A discussion document put forward by the Department for Children, Schools and Families proposes requiring schools to maintain records of various non-academic social measures including teenage pregnancy rates, criminal records, obesity levels, drug problems, bullying and neglect, in order that these records may be used by Ofsted inspectors as criteria for rating schools (in addition to existing criteria such as exam results and exclusion rates).
According to The Guardian of 30 April: “The measures could be implemented by Ofsted from 2009, and suggest that schools would become broadly responsible for children’s safety, enjoyment and happiness.” (‘Schools may be judged on teenage pregnancy rates and drug problems’ by Anthea Lipsett)
In his excellent book School Report, Nick Davies writes: “Research has shown consistently that at least 85 percent of the variation in children’s achievement is due to factors external to the school, and when it comes to other aspects of children’s lives their hold is even more tenuous.”
The most important determinant of academic success in Britain is class. Middle-class kids from educated families in well-to-do neighbourhoods are far more likely to succeed at school than the 30 percent of their contemporaries who live on or below the poverty line. Nonetheless, government education policymakers have invariably placed the blame for academic failure with teachers and heads.
Now they plan to lay the blame for all social ills with teachers and heads! Mick Brookes, general secretary of the National Association of Head Teachers, commented: “We are concerned about the extent to which schools are held accountable for all the ills of society. It’s become quite ridiculous … If this is going to be yet another collection of data to beat schools over the head with this will be a worse than useless measure.” (Cited in ibid)
The proposal is typical New Labour smoke-and-mirrors propaganda. They are presiding over the dismantling of the welfare state; they come up with every cunning means of channelling funds away from the schools in poor areas (which are secondary moderns in all but name) and towards the schools in middle-class areas (which are grammar schools in all but name); they continue Kenneth Baker’s break-up of the comprehensive system, publication of league tables and selection by estate agent; they force schools in impoverished areas to scramble for funding, resulting in the closure of any services deemed non-essential (such as, for example, extra resources to deal with children from troubled backgrounds); and they have the audacity to claim that the problem with schools is that teachers aren’t sufficiently motivated and heads aren’t sufficiently ‘dynamic’!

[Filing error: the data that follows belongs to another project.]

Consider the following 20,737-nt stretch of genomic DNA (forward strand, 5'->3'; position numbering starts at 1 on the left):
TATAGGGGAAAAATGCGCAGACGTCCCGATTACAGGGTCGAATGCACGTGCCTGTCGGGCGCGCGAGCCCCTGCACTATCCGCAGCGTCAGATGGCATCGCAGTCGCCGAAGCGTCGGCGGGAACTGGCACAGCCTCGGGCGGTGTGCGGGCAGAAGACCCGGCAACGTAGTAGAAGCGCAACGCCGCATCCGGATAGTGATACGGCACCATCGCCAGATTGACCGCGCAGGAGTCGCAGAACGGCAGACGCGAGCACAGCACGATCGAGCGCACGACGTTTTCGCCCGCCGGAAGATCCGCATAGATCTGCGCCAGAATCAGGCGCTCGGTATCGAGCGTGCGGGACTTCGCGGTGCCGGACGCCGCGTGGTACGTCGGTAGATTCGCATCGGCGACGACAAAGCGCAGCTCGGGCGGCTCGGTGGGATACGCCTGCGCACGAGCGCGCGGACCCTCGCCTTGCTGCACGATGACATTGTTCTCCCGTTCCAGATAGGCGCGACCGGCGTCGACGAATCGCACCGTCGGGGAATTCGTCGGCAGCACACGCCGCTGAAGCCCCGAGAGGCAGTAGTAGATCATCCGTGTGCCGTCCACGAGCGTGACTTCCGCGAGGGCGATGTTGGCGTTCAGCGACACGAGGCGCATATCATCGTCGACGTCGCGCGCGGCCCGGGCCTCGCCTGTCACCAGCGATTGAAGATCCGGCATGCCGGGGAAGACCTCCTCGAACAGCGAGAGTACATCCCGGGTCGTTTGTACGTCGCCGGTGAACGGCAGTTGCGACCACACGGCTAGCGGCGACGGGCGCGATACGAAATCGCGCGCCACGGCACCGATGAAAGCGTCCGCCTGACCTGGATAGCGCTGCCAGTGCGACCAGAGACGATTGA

Such hypocritical cant must be exposed. Teachers are not to blame for child poverty or for the funding drought in schools; capitalism is. We must demand an end to the destruction of the comprehensive system; we must demand a huge increase in schools’ funding; and we must fight for socialism, so that all children are freed from the scourge of poverty and are given the right to a high-quality education focussed on the development of intelligent, well-rounded human beings rather than on the production of unthinking wage slaves and consumers.